Spread them outside on a pan to let the bugs escape.
Spread them outside on a pan to let the bugs escape.

 

  • Add the flowers to a jar.
  • Cover with the oil of your choice and put a cap on the jar. I used macadamia nut because I had it on hand, and coconut oil because I didn’t have enough of the macadamia alone.
Elderflowers infusing in the sun.
Elderberry flowers infusing in the sun.
  • Let it sit in the sun to infuse all day. Every once in a while turn the jar to move the oil around.
  • Strain the next day into a fresh jar. Use a wooden spoon to press the flowers to get every last drop. I had more than would fit in the pint, so grabbed another smaller jar to capture the rest.
Straining the infusion.
Straining the infusion.
  • Label your treasure! This is something I am trying to do better at.

It’s one thing for me to know what’s in a jar or bag by smell, it’s another when I have to ask someone else to retrieve something for me, based upon my description of that smell or taste. If I’m not able to physically retrieve it myself because of injury or any other reason, I need to have them labeled so someone else can do it.

Case in point is when I wanted to slather on some healing balms after my ACL/meniscus tear and couldn’t walk down the stairs to get it myself. With nothing labeled, it would have been hard to ask Rob to bring what I needed.

Labeled infusion.
Labeled infusion.
  • Strain it again the next day. Use a fresh jar and transfer the label to it. After the tiny bit of moisture from the flowers has had time to gather itself together and form little bubbles or globs beneath the oil, you need to strain it again.

This time use a piece of paper towel and pull it through the funnel until you have most of it out of the bottom. Then cut off the paper towel so only an inch or so hangs beneath the funnel.

  • Then put two coffee filters opened in the funnel and pour the oil through the coffee filters first. it’ll be slow to go through so you might have to wait a bit before pouring again. Between the coffee filter and the paper towel, the little bit of moisture should get captured.

Your resulting oil should be crystal clear with a yellow tint and the scent should be lovely and light.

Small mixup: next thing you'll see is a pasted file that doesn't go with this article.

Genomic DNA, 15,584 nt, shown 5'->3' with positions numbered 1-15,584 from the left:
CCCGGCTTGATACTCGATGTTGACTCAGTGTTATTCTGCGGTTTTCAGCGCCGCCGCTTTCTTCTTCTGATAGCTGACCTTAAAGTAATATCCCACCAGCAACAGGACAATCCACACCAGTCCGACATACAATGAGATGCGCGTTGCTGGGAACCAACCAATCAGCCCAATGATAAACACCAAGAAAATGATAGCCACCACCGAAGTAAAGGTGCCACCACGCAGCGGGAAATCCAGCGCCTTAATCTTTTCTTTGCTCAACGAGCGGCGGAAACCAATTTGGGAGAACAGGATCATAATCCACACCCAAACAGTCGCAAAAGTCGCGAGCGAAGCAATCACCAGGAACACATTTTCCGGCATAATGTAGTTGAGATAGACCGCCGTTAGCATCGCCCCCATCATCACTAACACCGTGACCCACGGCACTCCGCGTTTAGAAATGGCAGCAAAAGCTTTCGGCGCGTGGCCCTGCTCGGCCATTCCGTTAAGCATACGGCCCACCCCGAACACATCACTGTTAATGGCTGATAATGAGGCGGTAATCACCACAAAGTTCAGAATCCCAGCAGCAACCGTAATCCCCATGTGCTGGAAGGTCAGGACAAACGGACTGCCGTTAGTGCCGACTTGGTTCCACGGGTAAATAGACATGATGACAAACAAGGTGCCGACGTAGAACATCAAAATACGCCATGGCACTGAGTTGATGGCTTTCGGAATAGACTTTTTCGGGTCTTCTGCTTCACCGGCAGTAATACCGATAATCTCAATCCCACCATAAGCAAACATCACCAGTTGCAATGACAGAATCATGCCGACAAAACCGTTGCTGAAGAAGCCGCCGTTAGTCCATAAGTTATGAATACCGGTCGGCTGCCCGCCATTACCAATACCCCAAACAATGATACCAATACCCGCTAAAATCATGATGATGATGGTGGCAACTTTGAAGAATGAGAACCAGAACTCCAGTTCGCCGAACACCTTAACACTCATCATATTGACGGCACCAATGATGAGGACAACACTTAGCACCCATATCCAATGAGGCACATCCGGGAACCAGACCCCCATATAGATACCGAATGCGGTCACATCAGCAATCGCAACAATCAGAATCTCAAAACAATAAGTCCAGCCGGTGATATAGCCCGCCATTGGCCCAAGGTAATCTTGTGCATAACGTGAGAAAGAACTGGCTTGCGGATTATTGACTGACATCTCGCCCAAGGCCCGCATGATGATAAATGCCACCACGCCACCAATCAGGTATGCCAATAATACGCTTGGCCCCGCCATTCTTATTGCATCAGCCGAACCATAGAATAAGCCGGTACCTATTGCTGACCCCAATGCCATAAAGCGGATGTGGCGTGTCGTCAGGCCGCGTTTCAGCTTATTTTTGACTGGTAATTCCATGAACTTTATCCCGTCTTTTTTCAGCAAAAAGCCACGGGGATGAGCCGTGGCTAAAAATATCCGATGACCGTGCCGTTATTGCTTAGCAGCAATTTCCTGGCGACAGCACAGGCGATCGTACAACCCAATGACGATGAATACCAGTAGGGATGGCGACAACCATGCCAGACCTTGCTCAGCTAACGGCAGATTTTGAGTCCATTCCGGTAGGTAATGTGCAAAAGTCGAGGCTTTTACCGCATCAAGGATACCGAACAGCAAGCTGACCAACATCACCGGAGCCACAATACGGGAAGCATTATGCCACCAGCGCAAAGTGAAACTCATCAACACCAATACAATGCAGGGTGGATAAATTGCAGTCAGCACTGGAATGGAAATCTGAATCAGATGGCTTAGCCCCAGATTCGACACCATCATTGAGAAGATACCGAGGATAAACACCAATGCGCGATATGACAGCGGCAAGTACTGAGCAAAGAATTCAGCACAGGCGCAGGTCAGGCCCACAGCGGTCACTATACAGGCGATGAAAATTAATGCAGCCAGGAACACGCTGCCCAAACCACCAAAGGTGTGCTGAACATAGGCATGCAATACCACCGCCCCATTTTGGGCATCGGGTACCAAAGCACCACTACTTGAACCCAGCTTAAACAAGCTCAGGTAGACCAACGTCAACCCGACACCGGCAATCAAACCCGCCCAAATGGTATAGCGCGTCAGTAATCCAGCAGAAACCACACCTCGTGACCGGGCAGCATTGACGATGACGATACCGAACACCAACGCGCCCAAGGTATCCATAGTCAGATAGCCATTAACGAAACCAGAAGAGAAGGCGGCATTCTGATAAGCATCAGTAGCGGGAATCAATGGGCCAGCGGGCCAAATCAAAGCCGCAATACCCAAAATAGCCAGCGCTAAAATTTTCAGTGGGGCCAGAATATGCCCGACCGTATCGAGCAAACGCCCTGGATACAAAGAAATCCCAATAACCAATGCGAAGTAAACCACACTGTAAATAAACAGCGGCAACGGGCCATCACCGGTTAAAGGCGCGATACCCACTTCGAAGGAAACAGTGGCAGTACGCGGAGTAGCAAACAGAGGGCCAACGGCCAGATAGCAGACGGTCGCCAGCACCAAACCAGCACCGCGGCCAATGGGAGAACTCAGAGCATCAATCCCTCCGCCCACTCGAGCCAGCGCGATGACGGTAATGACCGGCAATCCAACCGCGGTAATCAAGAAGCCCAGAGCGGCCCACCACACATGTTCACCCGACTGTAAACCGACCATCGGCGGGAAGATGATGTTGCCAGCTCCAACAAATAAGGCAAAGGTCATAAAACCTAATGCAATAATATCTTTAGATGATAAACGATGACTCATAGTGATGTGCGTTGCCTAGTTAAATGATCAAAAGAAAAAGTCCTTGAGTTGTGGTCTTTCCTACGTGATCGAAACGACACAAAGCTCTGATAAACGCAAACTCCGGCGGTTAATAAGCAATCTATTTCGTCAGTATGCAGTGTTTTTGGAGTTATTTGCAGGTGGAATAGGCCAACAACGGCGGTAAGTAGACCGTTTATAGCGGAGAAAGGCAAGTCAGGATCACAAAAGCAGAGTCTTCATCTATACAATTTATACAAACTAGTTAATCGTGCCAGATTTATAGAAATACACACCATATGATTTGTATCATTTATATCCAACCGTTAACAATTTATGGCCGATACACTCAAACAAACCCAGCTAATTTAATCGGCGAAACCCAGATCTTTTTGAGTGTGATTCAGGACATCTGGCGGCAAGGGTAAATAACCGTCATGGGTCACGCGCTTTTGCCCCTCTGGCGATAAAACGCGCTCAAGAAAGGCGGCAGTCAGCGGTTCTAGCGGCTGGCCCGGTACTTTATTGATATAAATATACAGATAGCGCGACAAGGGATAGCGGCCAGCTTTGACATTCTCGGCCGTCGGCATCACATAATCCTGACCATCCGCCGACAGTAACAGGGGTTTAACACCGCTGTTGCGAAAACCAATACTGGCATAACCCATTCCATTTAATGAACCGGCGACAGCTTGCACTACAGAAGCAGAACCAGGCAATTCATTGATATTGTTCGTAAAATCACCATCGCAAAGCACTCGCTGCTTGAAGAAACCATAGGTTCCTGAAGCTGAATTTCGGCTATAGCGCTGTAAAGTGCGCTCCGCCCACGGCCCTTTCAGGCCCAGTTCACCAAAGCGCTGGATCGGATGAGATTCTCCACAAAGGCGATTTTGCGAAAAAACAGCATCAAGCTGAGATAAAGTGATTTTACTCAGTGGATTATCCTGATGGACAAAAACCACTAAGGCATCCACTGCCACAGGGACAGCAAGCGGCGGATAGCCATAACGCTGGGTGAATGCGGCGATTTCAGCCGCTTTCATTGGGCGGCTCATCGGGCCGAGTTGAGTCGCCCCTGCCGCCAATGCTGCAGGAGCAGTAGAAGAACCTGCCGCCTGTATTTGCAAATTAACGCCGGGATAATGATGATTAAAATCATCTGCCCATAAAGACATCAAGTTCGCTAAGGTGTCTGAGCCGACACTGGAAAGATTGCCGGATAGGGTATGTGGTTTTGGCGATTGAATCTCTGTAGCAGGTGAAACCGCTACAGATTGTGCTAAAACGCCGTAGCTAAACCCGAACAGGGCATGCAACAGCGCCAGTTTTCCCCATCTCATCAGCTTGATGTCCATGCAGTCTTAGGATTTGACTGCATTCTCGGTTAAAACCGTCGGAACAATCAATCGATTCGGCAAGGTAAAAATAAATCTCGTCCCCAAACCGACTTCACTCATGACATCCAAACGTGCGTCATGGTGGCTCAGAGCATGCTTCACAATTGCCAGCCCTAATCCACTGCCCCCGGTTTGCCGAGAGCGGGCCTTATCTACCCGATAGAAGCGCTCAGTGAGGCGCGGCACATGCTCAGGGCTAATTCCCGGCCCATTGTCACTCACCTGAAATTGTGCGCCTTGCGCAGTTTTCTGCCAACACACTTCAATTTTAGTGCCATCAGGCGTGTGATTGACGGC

• Let me know if you make this and how you used it. I’ll be using it in lip balms this time. When the tubes arrive next week, I’ll document the process and share that here in a blog post too, so stay tuned.

Happy Harvesting!

Email me if you’d like this post in PDF format. [email protected]



About the voice behind this blog, Madison Woods

I'm a creative old soul living way off the beaten path with my husband in the wild Ozark Mountains. Besides homesteading, growing plants & making crafty things and newsletters, I write books and stories. My rural fantasy fiction, written under the pen name, Ima Erthwitch, usually takes place in a much altered Ozarks.


Ways You Can Support Wild Ozark

  • Spread the Word

    Share this post or tell a friend about my website. "From little acorns do mighty oaks grow." A little thing like sharing could start momentum! This is a free and tremendously powerful way to help.

  • Buy a Book

    See all of my books here:
    Nonfiction: Madison Woods Amazon Author's Page.
    Fiction: Ima Erthwitch Amazon Author's Page.

  • Shop at our Nature Boutique

    Unique gifts, books, and information for the nature lovers in your life. Adding more items as time allows: Wild Ozark Nature Boutique.

  • Become a Patron

    A small monthly stipend of even $1 from enough supporters will help me continue the educational outreach and construction of habitat gardens. More information here: https://www.patreon.com/wildozark

We are a participant in the Amazon Services LLC Associates Program; an affiliate advertising program designed to provide a means for us to earn fees by linking to Amazon.com and affiliated sites.

Thank you for reading and/or participating in this Wild Ozark community! ~ Madison Woods

Ginseng in June